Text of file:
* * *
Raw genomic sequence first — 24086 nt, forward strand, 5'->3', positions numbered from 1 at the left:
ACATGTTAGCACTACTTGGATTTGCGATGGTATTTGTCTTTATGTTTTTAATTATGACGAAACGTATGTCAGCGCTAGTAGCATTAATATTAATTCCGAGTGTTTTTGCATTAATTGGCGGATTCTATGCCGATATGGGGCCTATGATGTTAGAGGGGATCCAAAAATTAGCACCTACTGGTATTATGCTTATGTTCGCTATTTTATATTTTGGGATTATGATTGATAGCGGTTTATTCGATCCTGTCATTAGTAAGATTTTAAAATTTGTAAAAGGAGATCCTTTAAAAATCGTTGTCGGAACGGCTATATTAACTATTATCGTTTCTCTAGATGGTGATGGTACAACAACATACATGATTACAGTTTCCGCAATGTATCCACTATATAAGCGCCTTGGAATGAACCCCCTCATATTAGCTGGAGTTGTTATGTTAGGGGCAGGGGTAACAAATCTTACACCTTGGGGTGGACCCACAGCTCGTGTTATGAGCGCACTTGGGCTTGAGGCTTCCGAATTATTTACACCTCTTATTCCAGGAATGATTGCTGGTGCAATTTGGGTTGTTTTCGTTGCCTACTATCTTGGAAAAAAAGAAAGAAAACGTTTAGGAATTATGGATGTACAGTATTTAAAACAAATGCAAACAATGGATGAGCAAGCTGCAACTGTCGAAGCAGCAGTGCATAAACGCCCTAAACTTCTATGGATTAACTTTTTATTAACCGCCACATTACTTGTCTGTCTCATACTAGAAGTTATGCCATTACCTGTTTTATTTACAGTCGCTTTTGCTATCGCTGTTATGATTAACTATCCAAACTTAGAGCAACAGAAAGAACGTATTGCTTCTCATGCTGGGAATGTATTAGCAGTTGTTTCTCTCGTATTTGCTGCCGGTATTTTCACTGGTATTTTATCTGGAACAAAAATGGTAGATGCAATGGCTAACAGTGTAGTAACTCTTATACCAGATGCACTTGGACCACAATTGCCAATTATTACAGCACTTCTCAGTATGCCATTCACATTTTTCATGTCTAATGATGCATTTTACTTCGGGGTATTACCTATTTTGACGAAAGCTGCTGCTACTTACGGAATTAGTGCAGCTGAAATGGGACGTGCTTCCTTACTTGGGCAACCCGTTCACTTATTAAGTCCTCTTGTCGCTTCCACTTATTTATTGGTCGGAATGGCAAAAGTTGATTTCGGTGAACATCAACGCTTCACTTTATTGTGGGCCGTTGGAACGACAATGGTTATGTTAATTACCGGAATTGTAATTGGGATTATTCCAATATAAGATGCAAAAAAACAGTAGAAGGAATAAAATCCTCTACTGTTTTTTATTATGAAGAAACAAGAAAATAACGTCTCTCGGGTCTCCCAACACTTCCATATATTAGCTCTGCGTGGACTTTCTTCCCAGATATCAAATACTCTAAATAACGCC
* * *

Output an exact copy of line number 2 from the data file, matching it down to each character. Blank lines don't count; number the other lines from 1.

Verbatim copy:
ACATGTTAGCACTACTTGGATTTGCGATGGTATTTGTCTTTATGTTTTTAATTATGACGAAACGTATGTCAGCGCTAGTAGCATTAATATTAATTCCGAGTGTTTTTGCATTAATTGGCGGATTCTATGCCGATATGGGGCCTATGATGTTAGAGGGGATCCAAAAATTAGCACCTACTGGTATTATGCTTATGTTCGCTATTTTATATTTTGGGATTATGATTGATAGCGGTTTATTCGATCCTGTCATTAGTAAGATTTTAAAATTTGTAAAAGGAGATCCTTTAAAAATCGTTGTCGGAACGGCTATATTAACTATTATCGTTTCTCTAGATGGTGATGGTACAACAACATACATGATTACAGTTTCCGCAATGTATCCACTATATAAGCGCCTTGGAATGAACCCCCTCATATTAGCTGGAGTTGTTATGTTAGGGGCAGGGGTAACAAATCTTACACCTTGGGGTGGACCCACAGCTCGTGTTATGAGCGCACTTGGGCTTGAGGCTTCCGAATTATTTACACCTCTTATTCCAGGAATGATTGCTGGTGCAATTTGGGTTGTTTTCGTTGCCTACTATCTTGGAAAAAAAGAAAGAAAACGTTTAGGAATTATGGATGTACAGTATTTAAAACAAATGCAAACAATGGATGAGCAAGCTGCAACTGTCGAAGCAGCAGTGCATAAACGCCCTAAACTTCTATGGATTAACTTTTTATTAACCGCCACATTACTTGTCTGTCTCATACTAGAAGTTATGCCATTACCTGTTTTATTTACAGTCGCTTTTGCTATCGCTGTTATGATTAACTATCCAAACTTAGAGCAACAGAAAGAACGTATTGCTTCTCATGCTGGGAATGTATTAGCAGTTGTTTCTCTCGTATTTGCTGCCGGTATTTTCACTGGTATTTTATCTGGAACAAAAATGGTAGATGCAATGGCTAACAGTGTAGTAACTCTTATACCAGATGCACTTGGACCACAATTGCCAATTATTACAGCACTTCTCAGTATGCCATTCACATTTTTCATGTCTAATGATGCATTTTACTTCGGGGTATTACCTATTTTGACGAAAGCTGCTGCTACTTACGGAATTAGTGCAGCTGAAATGGGACGTGCTTCCTTACTTGGGCAACCCGTTCACTTATTAAGTCCTCTTGTCGCTTCCACTTATTTATTGGTCGGAATGGCAAAAGTTGATTTCGGTGAACATCAACGCTTCACTTTATTGTGGGCCGTTGGAACGACAATGGTTATGTTAATTACCGGAATTGTAATTGGGATTATTCCAATATAAGATGCAAAAAAACAGTAGAAGGAATAAAATCCTCTACTGTTTTTTATTATGAAGAAACAAGAAAATAACGTCTCTCGGGTCTCCCAACACTTCCATATATTAGCTCTGCGTGGACTTTCTTCCCAGATATCAAATACTCTAAATAACGCC